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What is your customer service strategy?

For many businesses, the Pandemic knocked them a step or two backward. Many business owners had to become the frontline person for customer service as they had to reduce staff and workloads; Was this a wake-up call for you as a business owner? When business owners work on their business and not in their business they can lose sight of what the customer needs and wants in terms of customer service.

So, let’s look at Customer Service and put together a strategy that will work best for your company.

One of the top needs of customers today is Personalization. People are looking to be heard. For many, the use of AI has gotten so extensive and frustrating that customers will hang up or drop a business because of the lack of personalized service. This is an opportunity for the small business to capture those customers and it is a wake-up call for big businesses to go back to human interaction.

Money is tight and it’s only getting tighter for the consumer. However, many are willing to stay with expensive services so long as they feel their needs are being met. Consider a strategy that answers this need when assessing your customer service responses.

Are Sales and Customer Service in sync?

How well does your Sales Team listen to customers and are they bringing back what they learned to customer service? It is an important question to consider. Your sales team is your frontline and can do so much to ensure a better customer experience. People do business with those they like, and trust and your salespeople are your frontlines of service; for some businesses, their relationship with your customers can make or break your company. It is crucial that their knowledge of the service and product should always be reviewed. The answers to questions must be the same as what Customer Service’s response will be. Uniformity and consistency are critical to building trust with your client base. So, how do you sync your sales team and your customer service team? Start by having them meet and talk out what is being said on both ends of the conversation with clients. Get your sales team in the habit of asking some questions and truly bringing the responses back to customer service. Here are some questions that can be asked by sales:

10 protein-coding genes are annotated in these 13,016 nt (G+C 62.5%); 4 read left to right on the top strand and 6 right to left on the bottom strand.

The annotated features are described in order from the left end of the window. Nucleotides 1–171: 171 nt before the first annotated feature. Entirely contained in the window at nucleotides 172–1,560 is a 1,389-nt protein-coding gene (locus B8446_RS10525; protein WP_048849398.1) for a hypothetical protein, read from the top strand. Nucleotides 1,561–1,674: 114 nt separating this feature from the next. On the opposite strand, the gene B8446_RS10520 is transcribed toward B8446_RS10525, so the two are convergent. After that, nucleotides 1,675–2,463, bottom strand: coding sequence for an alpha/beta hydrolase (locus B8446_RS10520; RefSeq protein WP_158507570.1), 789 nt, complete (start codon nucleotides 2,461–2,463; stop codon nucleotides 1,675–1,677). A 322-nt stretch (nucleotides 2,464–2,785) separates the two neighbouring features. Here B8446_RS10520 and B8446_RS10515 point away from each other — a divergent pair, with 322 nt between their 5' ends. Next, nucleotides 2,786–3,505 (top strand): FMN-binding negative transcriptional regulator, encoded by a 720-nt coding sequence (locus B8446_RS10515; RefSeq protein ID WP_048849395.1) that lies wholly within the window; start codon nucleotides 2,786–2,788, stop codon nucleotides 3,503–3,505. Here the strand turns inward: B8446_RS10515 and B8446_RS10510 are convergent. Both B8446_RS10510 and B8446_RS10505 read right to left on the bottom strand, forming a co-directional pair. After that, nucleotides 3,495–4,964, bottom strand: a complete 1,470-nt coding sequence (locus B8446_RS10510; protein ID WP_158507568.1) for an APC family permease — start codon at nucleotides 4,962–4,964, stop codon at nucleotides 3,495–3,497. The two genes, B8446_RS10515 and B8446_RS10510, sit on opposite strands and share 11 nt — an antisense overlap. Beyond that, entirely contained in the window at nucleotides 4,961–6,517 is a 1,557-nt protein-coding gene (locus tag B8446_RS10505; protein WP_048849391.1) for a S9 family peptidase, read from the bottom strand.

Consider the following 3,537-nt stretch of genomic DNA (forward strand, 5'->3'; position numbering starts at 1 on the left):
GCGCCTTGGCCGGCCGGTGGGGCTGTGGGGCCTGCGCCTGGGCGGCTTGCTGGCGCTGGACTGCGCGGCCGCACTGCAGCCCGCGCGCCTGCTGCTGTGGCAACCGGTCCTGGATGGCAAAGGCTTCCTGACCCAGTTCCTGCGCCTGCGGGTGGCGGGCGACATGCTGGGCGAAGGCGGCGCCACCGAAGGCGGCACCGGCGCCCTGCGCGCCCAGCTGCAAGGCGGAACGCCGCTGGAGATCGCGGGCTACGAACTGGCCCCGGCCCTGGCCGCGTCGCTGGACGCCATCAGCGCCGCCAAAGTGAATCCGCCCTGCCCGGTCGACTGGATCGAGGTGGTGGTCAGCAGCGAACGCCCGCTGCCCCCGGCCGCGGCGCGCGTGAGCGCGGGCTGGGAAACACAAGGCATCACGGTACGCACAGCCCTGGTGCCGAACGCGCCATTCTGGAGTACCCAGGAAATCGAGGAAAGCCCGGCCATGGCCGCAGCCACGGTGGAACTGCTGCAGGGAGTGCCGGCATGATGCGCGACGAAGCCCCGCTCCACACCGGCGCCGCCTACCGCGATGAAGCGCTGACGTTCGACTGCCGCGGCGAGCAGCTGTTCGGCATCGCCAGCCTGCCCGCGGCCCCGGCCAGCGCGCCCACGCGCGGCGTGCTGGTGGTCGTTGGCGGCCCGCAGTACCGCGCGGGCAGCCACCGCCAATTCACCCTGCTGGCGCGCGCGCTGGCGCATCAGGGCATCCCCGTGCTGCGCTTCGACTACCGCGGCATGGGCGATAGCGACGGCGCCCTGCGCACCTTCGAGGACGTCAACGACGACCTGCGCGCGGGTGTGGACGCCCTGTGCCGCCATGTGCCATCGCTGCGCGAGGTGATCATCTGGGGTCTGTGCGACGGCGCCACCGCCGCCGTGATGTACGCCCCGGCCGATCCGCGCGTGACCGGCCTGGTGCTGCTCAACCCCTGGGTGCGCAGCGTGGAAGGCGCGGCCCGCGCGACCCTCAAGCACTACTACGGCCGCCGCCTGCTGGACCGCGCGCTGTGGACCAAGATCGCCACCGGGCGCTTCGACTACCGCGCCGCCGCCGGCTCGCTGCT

1.    What can we do better for you? This is a proactive question; it opens the door for the customer to share thoughts on services and give feedback that can be useful. It also shows your clients that you as a business are interested in doing your best work for them.

2.    Have you considered a different service provider or product and why? This will allow you to see if the customer is shopping around. It also gives you the opportunity to sell an additional service or product.

3.    If your service was up for renewal today, would you renew? Here is an opportunity to learn and grow given the possibility to express frustrations and to gain insight into where sales and or customer service is dropping the ball. It is essential to teach your team that these are learning moments and not a poor reflection on them.

Asking unapologetic, no-holds-barred questions at every stage of the customer journey—from day 1 forward—puts the customer at ease and makes them feel comfortable with you and your entire team. Being upfront with issues and conflicts can also build credibility and accountability. Customers appreciate strong partner teams who are ready to work through problems rather than sweep them under the rug.

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